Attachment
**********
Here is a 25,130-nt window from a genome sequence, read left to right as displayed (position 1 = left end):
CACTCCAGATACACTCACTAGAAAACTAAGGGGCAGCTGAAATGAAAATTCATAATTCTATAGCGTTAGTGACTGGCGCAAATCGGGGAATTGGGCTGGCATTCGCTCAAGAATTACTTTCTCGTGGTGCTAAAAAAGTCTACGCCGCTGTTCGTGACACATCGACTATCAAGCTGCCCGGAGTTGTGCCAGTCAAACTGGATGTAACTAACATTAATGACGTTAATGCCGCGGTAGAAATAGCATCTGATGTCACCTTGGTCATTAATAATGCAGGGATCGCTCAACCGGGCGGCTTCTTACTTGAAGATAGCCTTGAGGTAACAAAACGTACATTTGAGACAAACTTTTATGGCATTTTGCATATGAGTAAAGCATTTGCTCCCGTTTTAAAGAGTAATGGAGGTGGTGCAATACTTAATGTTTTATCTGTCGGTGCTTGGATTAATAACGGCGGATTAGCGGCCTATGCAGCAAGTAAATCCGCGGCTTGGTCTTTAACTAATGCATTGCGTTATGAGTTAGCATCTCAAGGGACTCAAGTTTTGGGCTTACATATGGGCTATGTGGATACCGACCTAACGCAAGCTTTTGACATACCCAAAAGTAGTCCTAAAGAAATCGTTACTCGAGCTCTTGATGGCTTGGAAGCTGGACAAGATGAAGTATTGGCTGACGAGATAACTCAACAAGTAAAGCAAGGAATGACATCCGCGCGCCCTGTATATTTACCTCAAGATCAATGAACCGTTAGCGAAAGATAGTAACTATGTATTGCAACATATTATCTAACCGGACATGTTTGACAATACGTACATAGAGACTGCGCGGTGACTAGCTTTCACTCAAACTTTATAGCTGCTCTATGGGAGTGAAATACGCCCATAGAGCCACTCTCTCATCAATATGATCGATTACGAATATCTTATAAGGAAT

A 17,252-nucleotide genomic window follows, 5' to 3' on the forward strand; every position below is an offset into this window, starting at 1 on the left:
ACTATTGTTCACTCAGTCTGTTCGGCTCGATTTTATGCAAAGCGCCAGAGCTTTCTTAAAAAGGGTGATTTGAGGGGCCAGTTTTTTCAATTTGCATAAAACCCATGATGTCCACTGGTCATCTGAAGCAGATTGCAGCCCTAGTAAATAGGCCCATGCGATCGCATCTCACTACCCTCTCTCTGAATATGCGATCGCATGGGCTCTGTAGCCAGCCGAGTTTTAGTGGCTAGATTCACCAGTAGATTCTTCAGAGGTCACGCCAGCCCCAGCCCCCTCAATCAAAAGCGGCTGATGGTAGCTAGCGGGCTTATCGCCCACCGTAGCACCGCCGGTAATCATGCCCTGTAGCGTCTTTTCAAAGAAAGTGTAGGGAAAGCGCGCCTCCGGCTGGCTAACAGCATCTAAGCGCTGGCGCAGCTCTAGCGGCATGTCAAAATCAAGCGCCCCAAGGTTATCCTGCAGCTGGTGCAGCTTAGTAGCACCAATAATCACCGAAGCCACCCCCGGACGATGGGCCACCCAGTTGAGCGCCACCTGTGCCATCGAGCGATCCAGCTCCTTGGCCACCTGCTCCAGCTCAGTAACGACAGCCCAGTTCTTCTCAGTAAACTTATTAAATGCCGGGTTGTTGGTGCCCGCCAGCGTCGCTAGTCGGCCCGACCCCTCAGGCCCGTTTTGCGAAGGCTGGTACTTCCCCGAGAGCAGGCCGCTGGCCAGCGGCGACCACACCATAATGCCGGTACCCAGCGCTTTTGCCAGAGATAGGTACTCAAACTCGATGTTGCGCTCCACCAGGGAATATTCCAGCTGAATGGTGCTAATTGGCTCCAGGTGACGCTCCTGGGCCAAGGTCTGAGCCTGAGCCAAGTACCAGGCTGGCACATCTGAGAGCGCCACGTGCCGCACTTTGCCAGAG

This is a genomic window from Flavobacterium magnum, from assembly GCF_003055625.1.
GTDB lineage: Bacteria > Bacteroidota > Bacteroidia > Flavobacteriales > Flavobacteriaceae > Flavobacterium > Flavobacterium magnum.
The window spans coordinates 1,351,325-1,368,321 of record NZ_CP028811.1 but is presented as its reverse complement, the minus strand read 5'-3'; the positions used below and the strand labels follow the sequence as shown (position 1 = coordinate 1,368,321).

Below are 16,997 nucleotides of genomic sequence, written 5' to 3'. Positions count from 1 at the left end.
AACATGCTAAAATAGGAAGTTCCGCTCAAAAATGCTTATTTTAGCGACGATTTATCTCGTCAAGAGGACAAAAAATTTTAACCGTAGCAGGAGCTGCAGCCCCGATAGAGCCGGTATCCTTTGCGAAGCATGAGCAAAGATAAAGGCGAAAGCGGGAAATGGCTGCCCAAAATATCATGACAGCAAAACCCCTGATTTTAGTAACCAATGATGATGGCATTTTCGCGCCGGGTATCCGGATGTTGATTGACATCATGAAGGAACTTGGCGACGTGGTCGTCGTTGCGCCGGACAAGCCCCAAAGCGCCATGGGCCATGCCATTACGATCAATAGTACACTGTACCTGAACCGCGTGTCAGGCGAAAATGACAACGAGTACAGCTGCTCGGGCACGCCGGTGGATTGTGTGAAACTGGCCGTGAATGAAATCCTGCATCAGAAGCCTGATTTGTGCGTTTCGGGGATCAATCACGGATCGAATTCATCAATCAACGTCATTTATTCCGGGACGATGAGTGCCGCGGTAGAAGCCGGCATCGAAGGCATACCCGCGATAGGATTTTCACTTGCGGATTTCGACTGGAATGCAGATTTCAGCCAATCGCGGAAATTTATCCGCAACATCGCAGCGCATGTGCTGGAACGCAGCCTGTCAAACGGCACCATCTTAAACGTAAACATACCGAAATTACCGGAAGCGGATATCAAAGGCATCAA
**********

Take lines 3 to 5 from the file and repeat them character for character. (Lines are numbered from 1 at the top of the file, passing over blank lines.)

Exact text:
A 17,252-nucleotide genomic window follows, 5' to 3' on the forward strand; every position below is an offset into this window, starting at 1 on the left:
ACTATTGTTCACTCAGTCTGTTCGGCTCGATTTTATGCAAAGCGCCAGAGCTTTCTTAAAAAGGGTGATTTGAGGGGCCAGTTTTTTCAATTTGCATAAAACCCATGATGTCCACTGGTCATCTGAAGCAGATTGCAGCCCTAGTAAATAGGCCCATGCGATCGCATCTCACTACCCTCTCTCTGAATATGCGATCGCATGGGCTCTGTAGCCAGCCGAGTTTTAGTGGCTAGATTCACCAGTAGATTCTTCAGAGGTCACGCCAGCCCCAGCCCCCTCAATCAAAAGCGGCTGATGGTAGCTAGCGGGCTTATCGCCCACCGTAGCACCGCCGGTAATCATGCCCTGTAGCGTCTTTTCAAAGAAAGTGTAGGGAAAGCGCGCCTCCGGCTGGCTAACAGCATCTAAGCGCTGGCGCAGCTCTAGCGGCATGTCAAAATCAAGCGCCCCAAGGTTATCCTGCAGCTGGTGCAGCTTAGTAGCACCAATAATCACCGAAGCCACCCCCGGACGATGGGCCACCCAGTTGAGCGCCACCTGTGCCATCGAGCGATCCAGCTCCTTGGCCACCTGCTCCAGCTCAGTAACGACAGCCCAGTTCTTCTCAGTAAACTTATTAAATGCCGGGTTGTTGGTGCCCGCCAGCGTCGCTAGTCGGCCCGACCCCTCAGGCCCGTTTTGCGAAGGCTGGTACTTCCCCGAGAGCAGGCCGCTGGCCAGCGGCGACCACACCATAATGCCGGTACCCAGCGCTTTTGCCAGAGATAGGTACTCAAACTCGATGTTGCGCTCCACCAGGGAATATTCCAGCTGAATGGTGCTAATTGGCTCCAGGTGACGCTCCTGGGCCAAGGTCTGAGCCTGAGCCAAGTACCAGGCTGGCACATCTGAGAGCGCCACGTGCCGCACTTTGCCAGAG

This is a genomic window from Flavobacterium magnum, from assembly GCF_003055625.1.